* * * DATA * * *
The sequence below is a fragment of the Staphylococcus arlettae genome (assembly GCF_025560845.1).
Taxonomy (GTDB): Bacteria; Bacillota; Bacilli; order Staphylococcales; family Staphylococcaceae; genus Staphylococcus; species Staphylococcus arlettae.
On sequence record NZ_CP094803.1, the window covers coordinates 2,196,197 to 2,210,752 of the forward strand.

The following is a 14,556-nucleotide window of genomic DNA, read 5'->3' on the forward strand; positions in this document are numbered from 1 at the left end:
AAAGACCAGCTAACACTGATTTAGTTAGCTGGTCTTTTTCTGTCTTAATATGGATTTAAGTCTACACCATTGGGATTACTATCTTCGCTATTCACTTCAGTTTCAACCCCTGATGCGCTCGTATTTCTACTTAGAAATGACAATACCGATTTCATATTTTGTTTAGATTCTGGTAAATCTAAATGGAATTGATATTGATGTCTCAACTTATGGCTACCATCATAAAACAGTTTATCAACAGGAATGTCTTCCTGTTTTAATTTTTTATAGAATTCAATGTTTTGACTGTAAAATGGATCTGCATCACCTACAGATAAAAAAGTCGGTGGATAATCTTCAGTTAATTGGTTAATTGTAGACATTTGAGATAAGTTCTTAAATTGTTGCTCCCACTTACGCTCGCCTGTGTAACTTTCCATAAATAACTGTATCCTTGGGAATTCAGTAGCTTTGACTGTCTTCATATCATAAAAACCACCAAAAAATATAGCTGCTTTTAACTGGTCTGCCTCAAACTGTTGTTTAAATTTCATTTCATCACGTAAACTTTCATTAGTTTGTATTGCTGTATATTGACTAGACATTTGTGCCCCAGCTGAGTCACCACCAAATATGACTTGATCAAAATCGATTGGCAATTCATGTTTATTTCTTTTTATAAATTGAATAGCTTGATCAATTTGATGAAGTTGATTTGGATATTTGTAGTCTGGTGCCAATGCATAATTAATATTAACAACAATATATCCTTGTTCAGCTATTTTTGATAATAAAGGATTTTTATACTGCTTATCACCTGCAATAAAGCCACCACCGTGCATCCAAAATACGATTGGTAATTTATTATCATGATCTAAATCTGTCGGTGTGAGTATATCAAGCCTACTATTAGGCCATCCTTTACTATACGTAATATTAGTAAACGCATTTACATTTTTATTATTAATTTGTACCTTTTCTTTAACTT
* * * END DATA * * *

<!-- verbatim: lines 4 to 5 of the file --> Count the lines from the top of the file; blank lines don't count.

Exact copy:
The following is a 14,556-nucleotide window of genomic DNA, read 5'->3' on the forward strand; positions in this document are numbered from 1 at the left end:
AAAGACCAGCTAACACTGATTTAGTTAGCTGGTCTTTTTCTGTCTTAATATGGATTTAAGTCTACACCATTGGGATTACTATCTTCGCTATTCACTTCAGTTTCAACCCCTGATGCGCTCGTATTTCTACTTAGAAATGACAATACCGATTTCATATTTTGTTTAGATTCTGGTAAATCTAAATGGAATTGATATTGATGTCTCAACTTATGGCTACCATCATAAAACAGTTTATCAACAGGAATGTCTTCCTGTTTTAATTTTTTATAGAATTCAATGTTTTGACTGTAAAATGGATCTGCATCACCTACAGATAAAAAAGTCGGTGGATAATCTTCAGTTAATTGGTTAATTGTAGACATTTGAGATAAGTTCTTAAATTGTTGCTCCCACTTACGCTCGCCTGTGTAACTTTCCATAAATAACTGTATCCTTGGGAATTCAGTAGCTTTGACTGTCTTCATATCATAAAAACCACCAAAAAATATAGCTGCTTTTAACTGGTCTGCCTCAAACTGTTGTTTAAATTTCATTTCATCACGTAAACTTTCATTAGTTTGTATTGCTGTATATTGACTAGACATTTGTGCCCCAGCTGAGTCACCACCAAATATGACTTGATCAAAATCGATTGGCAATTCATGTTTATTTCTTTTTATAAATTGAATAGCTTGATCAATTTGATGAAGTTGATTTGGATATTTGTAGTCTGGTGCCAATGCATAATTAATATTAACAACAATATATCCTTGTTCAGCTATTTTTGATAATAAAGGATTTTTATACTGCTTATCACCTGCAATAAAGCCACCACCGTGCATCCAAAATACGATTGGTAATTTATTATCATGATCTAAATCTGTCGGTGTGAGTATATCAAGCCTACTATTAGGCCATCCTTTACTATACGTAATATTAGTAAACGCATTTACATTTTTATTATTAATTTGTACCTTTTCTTTAACTT